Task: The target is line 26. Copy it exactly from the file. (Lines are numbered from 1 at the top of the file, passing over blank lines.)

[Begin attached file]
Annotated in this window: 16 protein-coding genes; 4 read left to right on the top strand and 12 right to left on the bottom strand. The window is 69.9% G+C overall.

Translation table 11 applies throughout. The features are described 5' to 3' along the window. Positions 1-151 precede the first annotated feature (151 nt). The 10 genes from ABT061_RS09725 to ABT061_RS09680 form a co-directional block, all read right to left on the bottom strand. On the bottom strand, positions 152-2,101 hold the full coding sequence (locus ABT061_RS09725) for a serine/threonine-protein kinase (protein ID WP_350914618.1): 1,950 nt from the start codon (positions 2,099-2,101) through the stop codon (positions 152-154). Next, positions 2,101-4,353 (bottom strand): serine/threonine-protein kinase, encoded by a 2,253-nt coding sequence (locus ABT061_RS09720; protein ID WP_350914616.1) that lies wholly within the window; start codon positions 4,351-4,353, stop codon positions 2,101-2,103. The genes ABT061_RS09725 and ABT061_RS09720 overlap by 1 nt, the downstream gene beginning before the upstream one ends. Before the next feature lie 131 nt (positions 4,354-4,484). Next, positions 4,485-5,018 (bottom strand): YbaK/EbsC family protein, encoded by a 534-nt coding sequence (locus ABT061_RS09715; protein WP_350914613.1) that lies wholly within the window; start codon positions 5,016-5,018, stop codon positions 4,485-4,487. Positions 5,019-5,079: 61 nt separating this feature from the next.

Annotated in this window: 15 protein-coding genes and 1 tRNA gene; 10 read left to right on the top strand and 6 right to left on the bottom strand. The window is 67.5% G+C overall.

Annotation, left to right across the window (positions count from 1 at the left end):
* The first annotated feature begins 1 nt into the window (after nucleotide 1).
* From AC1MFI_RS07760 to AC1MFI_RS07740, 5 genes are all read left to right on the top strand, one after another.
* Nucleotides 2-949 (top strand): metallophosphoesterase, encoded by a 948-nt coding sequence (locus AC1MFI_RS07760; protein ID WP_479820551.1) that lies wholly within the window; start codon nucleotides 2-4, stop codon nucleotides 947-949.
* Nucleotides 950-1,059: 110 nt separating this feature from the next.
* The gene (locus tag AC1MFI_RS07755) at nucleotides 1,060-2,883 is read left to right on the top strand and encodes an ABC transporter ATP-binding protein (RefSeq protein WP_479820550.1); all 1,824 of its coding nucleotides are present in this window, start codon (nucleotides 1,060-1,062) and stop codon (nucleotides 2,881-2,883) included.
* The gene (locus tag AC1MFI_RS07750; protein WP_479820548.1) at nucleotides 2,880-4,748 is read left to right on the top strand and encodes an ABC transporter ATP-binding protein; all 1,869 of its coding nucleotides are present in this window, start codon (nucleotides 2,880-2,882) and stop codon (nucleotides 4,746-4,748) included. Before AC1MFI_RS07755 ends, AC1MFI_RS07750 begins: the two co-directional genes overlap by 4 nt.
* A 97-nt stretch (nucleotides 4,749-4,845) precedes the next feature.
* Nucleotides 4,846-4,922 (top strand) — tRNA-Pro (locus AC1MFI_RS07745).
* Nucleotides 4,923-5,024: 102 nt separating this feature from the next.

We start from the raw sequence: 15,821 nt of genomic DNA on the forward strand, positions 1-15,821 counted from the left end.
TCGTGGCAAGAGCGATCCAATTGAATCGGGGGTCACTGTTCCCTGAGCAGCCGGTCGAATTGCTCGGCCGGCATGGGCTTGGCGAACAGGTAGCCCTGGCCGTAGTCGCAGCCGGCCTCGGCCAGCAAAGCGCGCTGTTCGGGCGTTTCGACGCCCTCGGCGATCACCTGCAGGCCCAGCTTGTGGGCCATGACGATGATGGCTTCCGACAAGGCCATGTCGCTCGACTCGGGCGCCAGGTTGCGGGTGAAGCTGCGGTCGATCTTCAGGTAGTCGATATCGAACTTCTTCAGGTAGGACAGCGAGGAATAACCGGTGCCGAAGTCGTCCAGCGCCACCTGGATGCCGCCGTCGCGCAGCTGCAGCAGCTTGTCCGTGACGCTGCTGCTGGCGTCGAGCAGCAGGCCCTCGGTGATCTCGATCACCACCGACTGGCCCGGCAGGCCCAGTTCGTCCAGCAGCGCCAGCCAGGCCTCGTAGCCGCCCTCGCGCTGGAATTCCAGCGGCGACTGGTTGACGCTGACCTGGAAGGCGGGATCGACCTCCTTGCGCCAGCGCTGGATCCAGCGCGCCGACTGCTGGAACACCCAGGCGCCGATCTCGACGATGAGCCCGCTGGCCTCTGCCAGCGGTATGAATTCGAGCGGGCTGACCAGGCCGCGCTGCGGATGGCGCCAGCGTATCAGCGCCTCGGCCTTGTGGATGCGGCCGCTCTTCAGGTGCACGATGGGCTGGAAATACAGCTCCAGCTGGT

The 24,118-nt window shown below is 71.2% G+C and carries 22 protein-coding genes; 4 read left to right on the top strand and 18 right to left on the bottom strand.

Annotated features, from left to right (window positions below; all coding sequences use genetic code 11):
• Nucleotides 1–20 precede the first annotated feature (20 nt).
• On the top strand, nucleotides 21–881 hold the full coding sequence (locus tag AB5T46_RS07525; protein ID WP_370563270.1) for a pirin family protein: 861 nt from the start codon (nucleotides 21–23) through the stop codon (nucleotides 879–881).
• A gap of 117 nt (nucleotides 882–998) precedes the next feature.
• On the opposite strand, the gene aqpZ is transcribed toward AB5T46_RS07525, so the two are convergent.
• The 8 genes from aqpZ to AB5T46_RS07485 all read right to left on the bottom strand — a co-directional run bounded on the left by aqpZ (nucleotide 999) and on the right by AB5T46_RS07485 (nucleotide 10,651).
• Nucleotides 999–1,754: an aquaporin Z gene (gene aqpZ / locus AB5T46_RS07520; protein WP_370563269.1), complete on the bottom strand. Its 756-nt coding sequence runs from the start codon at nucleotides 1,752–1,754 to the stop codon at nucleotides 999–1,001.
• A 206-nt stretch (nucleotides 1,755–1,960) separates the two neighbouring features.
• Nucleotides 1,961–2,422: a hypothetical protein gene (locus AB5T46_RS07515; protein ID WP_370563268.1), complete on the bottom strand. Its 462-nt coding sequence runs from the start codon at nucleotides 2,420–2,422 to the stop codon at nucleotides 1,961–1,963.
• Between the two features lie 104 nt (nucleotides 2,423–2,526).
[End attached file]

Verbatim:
• Between the two features lie 104 nt (nucleotides 2,423–2,526).